News & Politics

'His Math Is Wrong': John Delaney Schools Bernie on Medicare for All

'His Math Is Wrong': John Delaney Schools Bernie on Medicare for All
Former M(AP Photo/Paul Sancyat

Former Rep. John Delaney (D-Md.) came out of the gate swinging at Sens. Bernie Sanders (I-Vt.) and Elizabeth Warren (D-Mass.) in the beginning of the second round of 2020 Democratic debates. Delaney has almost no chance at winning the Democratic primary, but he rightly denounced the pie-in-the-sky promises of Medicare For All.

“Folks, we have a choice. We can go down the road that Senator Sanders and Senator Warren want to take us, which is with bad policies like Medicare for All, free everything, and impossible promises that will turn off independent voters and get Trump re-elected,” Delaney began. “That’s what happened with McGovern, that’s what happened with Mondale, that’s what happened with Dukakis.”

Indeed, Sanders made the promise to give millions of illegal immigrants health care under Medicare for All.

Then, he made a pie-in-the-sky promise: “Or we can nominate someone with new ideas to create universal health care for every American with choice, someone who will unify our country and grow the economy and create jobs everywhere.”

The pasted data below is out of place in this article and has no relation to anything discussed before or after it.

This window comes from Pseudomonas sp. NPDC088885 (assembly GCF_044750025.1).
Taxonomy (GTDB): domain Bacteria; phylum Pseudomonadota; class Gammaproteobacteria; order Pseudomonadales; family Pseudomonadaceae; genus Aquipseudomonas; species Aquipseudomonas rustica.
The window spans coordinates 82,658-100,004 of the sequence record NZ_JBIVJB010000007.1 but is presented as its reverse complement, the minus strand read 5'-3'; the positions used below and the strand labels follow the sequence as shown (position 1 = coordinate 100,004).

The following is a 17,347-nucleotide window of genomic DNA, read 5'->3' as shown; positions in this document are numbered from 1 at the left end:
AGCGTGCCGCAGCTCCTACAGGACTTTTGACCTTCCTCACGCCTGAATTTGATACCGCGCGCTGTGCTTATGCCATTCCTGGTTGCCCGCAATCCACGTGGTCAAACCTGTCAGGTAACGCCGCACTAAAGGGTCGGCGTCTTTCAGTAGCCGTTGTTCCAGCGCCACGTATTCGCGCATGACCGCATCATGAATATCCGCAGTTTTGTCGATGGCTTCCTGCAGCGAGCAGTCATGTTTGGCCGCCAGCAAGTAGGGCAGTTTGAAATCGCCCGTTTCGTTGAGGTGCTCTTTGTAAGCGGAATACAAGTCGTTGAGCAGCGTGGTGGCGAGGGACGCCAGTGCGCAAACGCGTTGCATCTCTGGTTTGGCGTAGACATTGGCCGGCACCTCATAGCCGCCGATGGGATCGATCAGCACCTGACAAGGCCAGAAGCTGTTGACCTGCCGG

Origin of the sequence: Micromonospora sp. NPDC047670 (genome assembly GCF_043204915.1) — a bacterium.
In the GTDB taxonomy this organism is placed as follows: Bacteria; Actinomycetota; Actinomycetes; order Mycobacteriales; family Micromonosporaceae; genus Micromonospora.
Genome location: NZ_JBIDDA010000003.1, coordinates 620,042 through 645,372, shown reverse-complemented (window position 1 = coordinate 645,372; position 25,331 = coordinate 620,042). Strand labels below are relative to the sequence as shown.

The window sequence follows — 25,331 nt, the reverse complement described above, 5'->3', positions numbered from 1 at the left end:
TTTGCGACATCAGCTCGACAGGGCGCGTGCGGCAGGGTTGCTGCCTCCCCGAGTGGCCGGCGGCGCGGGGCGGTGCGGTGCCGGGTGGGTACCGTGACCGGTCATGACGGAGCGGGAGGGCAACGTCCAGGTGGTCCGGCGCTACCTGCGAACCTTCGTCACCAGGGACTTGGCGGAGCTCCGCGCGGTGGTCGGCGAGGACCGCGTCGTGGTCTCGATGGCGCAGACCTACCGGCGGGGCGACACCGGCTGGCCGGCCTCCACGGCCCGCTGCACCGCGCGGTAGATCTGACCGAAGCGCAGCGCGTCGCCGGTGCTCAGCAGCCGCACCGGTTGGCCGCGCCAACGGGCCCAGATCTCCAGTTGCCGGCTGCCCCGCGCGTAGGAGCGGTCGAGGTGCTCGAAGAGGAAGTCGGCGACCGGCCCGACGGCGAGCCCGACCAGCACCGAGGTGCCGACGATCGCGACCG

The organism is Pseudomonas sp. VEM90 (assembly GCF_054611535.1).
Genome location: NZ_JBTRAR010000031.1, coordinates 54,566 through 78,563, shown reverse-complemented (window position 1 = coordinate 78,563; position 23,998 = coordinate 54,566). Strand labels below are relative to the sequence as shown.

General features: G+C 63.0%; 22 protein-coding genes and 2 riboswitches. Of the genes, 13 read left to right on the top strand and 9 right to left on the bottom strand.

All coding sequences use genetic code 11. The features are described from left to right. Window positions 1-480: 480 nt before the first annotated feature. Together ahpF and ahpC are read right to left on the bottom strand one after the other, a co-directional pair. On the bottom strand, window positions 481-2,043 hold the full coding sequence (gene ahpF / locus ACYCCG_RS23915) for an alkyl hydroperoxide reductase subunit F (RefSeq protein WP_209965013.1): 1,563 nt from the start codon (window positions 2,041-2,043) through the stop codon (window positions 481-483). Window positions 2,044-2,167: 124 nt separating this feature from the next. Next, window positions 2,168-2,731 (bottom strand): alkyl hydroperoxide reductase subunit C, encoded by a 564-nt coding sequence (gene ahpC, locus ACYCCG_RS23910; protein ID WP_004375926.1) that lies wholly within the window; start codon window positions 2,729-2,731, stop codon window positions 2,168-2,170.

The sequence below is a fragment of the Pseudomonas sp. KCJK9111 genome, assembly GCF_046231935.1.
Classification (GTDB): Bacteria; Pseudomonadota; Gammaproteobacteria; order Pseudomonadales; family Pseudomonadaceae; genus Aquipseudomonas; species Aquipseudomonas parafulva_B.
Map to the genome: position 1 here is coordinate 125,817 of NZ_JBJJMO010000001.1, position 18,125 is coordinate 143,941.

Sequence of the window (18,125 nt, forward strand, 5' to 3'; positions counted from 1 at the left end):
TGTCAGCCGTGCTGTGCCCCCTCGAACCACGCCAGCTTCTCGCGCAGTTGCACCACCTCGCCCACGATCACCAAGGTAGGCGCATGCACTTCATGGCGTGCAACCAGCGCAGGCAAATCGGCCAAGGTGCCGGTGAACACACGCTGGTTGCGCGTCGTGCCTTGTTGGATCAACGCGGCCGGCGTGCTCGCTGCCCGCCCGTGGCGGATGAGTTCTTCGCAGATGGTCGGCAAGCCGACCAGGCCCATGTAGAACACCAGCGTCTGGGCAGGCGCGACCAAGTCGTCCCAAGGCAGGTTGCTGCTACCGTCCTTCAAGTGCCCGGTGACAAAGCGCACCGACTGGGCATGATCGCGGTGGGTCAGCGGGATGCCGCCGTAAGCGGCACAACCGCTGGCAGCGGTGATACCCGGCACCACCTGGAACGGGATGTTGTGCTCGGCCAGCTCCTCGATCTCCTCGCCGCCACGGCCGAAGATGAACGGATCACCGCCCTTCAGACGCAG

Delaney’s plan may be more realistic than Sanders’, but it is unlikely to gain traction in the Democratic Party, and it’s still going in the direction of government-provided health care.

Yet Delaney rightly slammed Medicare for All many times.

He slammed his competitors for not having experience in health care, something he has.

He went on to say that Medicare for All “by definition will lower quality in health care, because it says the rates will be the same as Medicare rates,” he argued. “If you start underpaying all the health care providers, you’re going to create a two-tiered system.”

When Sanders pushed back, Delaney responded, “His math is wrong. That’s all I’m saying.”

“I ask rural hospital administrators one question, if all of your bills were paid at the Medicare rate last year, what would happen? ‘We would close,'” the former congressman added.

Then Delaney struck gold: “I’m starting to think this isn’t about health care. This is an anti-private sector strategy.”

Amen to that!

Follow Tyler O’Neil, the author of this article, on Twitter at @Tyler2ONeil.

Join the conversation as a VIP Member